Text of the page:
Nuclear war to Civil War: Tourism leader has seen city through it all
Community leaders are hosting a reception for Judy Billings, director of the Lawrence Convention and Visitors Bureau, from 4 p.m. to 6 p.m. Wednesday at the Carnegie Building at Ninth and Vermont streets.
Not many folks can say their careers actually started off with a bang — a nuclear one, nonetheless.
It didn’t look like Judy Billings’ would either.
In 1980, Billings was the part-time secretary for the newly formed Lawrence Convention and Visitors Bureau. By 1982, she had moved into the director’s position. A rapid rise, but not exactly what you would call a bang, since many Lawrence resident still were trying to wrap their heads around the need for a local convention and visitors bureau.
But then a place that has made a habit of changing fortunes came calling: Hollywood. Producers for a television movie not only wanted to film in Lawrence but also wanted to make Lawrence the centerpiece of the movie’s plot.
“I didn’t know anything about movie-making,” Billings said. “But in the 1980s, I knew we were in a recession and it could bring some economic development activity to town. It was estimated the movie crew would spend $1 million in the community. And I can tell you, they did spend money everywhere.”
The movie, of course, was “The Day After.” The movie of Lawrence in the aftermath of a U.S.-Soviet nuclear war brought media members from around the world to cover the Lawrence premiere. An unheard of television audience of more than 100 million people tuned into the broadcast. The movie is still a bit of a cult classic, and it has carved out a permanent place in Lawrence’s cultural scene.
Come to find out, a one-time part-time secretary has found a lasting place in it too.
“Judy Billings is one of the linchpins of Lawrence culture,” said former Douglas County Commissioner Charles Jones, who worked closely with Billings on many projects. “I think of our community as really culturally rich, from downtown activities to our heritage area. Judy has had a hand in so much of it.”
Billings announced in December she was retiring from her position as president and CEO of Destination Management Inc., the not-for-profit group that oversees the Lawrence Convention and Visitors Bureau, and the Freedom’s Frontier National Heritage Area. Community leaders are hosting a reception for Billings from 4 p.m. to 6 p.m. Wednesday at the Carnegie Building at Ninth and Vermont streets.
When Billings interviewed for that part-time secretary’s job, she told the director of the CVB that the job she really wanted was his. The job has ended up being everything she hoped for, and a bit more, she said.
“I think there are a lot of people in Lawrence who would love this job,” Billings said. “If you love Lawrence, it has a lot to offer.”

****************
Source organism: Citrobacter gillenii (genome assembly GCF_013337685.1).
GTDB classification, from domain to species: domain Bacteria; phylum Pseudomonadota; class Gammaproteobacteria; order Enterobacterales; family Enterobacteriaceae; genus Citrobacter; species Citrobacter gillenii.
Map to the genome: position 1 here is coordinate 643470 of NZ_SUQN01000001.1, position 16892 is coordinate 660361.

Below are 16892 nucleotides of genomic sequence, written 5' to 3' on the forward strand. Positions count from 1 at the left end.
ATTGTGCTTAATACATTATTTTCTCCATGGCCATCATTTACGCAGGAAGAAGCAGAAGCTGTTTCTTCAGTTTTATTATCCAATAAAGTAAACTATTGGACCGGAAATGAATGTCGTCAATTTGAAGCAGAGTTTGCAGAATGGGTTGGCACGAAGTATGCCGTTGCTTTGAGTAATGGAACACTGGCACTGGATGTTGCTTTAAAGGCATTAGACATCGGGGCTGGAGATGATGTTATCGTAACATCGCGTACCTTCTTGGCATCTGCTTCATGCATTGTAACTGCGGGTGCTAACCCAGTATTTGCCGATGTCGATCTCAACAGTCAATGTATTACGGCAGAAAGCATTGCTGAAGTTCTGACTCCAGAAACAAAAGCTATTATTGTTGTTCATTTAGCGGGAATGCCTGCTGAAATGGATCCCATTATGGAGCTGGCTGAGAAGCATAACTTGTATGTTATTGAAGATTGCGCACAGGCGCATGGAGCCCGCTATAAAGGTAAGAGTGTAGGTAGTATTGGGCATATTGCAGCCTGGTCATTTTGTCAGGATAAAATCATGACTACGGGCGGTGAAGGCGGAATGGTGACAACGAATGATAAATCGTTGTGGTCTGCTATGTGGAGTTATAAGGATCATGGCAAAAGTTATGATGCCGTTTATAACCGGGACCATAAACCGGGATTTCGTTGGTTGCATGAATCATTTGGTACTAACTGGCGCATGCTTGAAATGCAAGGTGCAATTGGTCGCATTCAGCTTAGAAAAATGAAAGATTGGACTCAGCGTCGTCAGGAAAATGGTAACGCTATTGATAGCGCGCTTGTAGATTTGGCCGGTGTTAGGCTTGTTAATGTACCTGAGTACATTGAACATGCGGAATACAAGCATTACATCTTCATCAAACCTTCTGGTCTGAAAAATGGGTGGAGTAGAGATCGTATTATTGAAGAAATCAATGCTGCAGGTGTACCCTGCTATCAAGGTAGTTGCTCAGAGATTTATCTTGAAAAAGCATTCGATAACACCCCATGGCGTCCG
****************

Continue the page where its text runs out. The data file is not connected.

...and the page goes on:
Like a history lesson. Billings said the job has been a great opportunity to learn about the area’s pivotal role in the days leading up to the Civil War.
“I grew up in Hannibal, Missouri, and didn’t know much about Bleeding Kansas,” Billings said. “I graduated from the University of Missouri, which is a little-known fact around here.”
Now, Billings lists among her accomplishments the formation of an organization that has brought together 41 counties from the Kansas and Missouri border region to showcase the area’s history. Jones, the former county commissioner, approached Billings about the idea of a federally recognized heritage area as a way to boost the area’s tourism industry about 15 years ago.
The heritage area won congressional approval in 2006 and has undergone years of planning since. The offices for the area are at the Carnegie Building at Ninth and Vermont, and a new permanent display recently has been added to the building.
Billings is convinced Freedom’s Frontier will become a calling card that makes the area more of a national destination, especially for tourists who travel to Civil War sites.
“Most of them have already been to all those places back East,” Billings said. “But most don’t know much about what happened prior to the shot at Fort Sumter.
“I think more and more Civil War tourists are going to start asking ‘what caused all this,’ and that will bring them here.”
When they get here, colleagues said they’ll find signs of Billings all around town.
“So many people come to Lawrence and say that this place just has a certain feel,” said Joan Golden, a current board member of Destination Management Inc. “I think how this place feels has a lot to do with the work Judy has been doing over the years.”
But Billings said she hopes it is not just visitors that get something out of her office’s efforts. She frequently says the Freedom’s Frontier Heritage Area may end up being more valuable to residents than even tourists.
“I think it is important for people to have pride in where they live,” Billings said. “Hopefully, we’ve helped create a sense of pride, and I think that will translate into kids growing up here and wanting to stay here.
“I think what we’re doing now is starting to show people that it is much more than just a great university and a great downtown, and all the things we promote. Lawrence really is part of a much bigger story. Lots of places were founded for various reasons, but not many for reasons as important as this place.”